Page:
CONSUMER DEBT SURGES $41.8 BILLION And That’s Before Worst of Gas Spike


by Dave Allen, The International Forecaster:

Americans’ credit cards got a sweaty workout in February, as monthly consumer debt rose the highest in over a decade.

Matt Phillips believes it could mean that climbing inflation coupled with households’ diminished savings are forcing more people to use plastic.

The Fed’s monthly consumer credit report for February came out yesterday, showing that consumer debt — excluding mortgage debt — jumped by $41.8 billion, or 11.3%.

Revolving credit — typically credit cards — rose by a seasonally adjusted annual rate of 21%, up from 4% the prior month. Nonrevolving credit, which includes auto and student loans, was up 8.4%.


With pandemic stimulus payments now a fading memory — and families’ record savings cushion a thing of the past — it seems a no-brainer that out of control inflation has us back to running up our personal debt.

And This Is Before the Big Gas Spike

Pain at the pump is making people crazy. But the recent price surge for industrial fuels like diesel and jet fuel have so far surpassed the rise in price for base products such as gas for autos.

The jump in prices for those byproducts, known as distillates, is acting as more subtle inflationary force, pushing up prices on a wide range of other goods — for example, anything that’s trucked — and services like air travel.

Phillips says the difference in prices among these fuels illustrates the economic concept of “elasticity,” or how sensitive demand is to changing prices.

Demand for gas at the pump is a lot more elastic than distillate demand, because consumers can often decide to drive less if gas prices get too high, especially with more people working from home these days.

Industrial fuel like diesel, however, is less sensitive to climbing costs, because those costs can often be passed along to a customer elsewhere (e.g., an airline passenger).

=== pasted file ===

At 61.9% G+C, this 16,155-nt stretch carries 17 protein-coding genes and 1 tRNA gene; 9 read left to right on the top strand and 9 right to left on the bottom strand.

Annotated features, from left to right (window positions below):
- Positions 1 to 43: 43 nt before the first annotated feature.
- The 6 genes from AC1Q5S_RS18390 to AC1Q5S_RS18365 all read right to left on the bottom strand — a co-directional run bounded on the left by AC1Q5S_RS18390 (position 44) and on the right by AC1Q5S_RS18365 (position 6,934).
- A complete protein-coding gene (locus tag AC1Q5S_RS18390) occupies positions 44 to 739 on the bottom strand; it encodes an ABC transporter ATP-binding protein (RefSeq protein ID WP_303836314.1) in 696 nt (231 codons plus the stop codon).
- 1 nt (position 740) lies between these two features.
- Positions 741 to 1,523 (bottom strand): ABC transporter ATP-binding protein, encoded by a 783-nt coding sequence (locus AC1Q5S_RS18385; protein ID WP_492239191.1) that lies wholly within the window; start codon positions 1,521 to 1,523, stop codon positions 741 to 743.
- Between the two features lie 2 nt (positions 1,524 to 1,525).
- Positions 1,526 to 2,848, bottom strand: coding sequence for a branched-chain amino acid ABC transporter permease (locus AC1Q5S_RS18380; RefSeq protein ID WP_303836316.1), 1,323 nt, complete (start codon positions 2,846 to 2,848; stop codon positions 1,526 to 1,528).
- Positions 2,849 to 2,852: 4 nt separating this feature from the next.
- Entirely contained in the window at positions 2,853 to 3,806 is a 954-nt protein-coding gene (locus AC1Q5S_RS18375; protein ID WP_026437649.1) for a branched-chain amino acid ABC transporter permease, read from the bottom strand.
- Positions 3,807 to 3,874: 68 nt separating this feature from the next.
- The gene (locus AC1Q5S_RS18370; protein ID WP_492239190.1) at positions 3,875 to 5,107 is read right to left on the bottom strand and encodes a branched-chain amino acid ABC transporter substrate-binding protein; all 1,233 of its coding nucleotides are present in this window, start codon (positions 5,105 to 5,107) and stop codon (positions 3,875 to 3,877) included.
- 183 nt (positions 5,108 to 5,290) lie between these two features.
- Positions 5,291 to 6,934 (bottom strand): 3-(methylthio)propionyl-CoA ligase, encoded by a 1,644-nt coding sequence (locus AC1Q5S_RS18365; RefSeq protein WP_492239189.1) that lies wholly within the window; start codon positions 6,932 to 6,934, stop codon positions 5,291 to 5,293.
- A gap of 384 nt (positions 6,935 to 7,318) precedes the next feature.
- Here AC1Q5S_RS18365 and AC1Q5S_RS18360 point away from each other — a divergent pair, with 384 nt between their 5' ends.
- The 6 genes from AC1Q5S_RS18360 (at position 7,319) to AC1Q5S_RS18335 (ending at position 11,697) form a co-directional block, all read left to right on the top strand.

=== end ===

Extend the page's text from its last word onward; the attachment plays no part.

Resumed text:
The EU Is Another Story…for Now

Will the European Union do the unthinkable? Will it cut off imports of Russian oil and gas, which have been flowing to the West for decades through rain, sleet, snow — and war.

No one knows what would happen — economically and geopolitically — if the EU is cut off from its supply.

Academics like Antoine Halff at Columbia University says, “It’s not something that’s been in the models because it was never considered an option.”

Although specific predictions are hard to nail down, Emily Peck says there’s consensus among economists that a complete energy embargo would throw the EU into recession and have geopolitical consequences.

“Regionally devastating and globally impactful,” write the authors of a recent white paper that lays out options for handling an energy cut-off.  Germany, which is deeply dependent on Russian energy, would likely get hit the hardest.

German GDP could fall somewhere between 0.5% and 3%, according to a paper published last year by German economists. Already the pandemic has caused a 4.5% GDP decline in the country.

Without Russian energy, many European companies could be forced to shutter production. And citizens could also be forced to ration heat and electricity ala WWII.

Yesterday, the EU announced that it would ban Russian coal, and that’s fueling speculation, no pun intended, about the potential of a total energy ban. A few countries are pushing for oil to be next.

Each day, the eurozone is paying over a billion dollars’ worth of imported Russian energy. And the EU top diplomat Josep Borell says “that’s…a source of income that’s used to finance the war.”

Experts say that going cold turkey on coal and oil is relatively doable because they can be imported from other sources.

Natural gas, though, requires different infrastructure — pipeline, transport and storage — that can’t quickly be built. Germany, for example, has only begun to built ports for liquified natural gas.

Lithuania announced a total ban on Russian energy earlier this week. Other countries may follow — but not right away. The EU has said it will wean itself off Russian gas before 2030.

That’s a long time to cut off Putin’s funding for his delusionary plans. It’s time for our brightest minds to figure this one out…fast!

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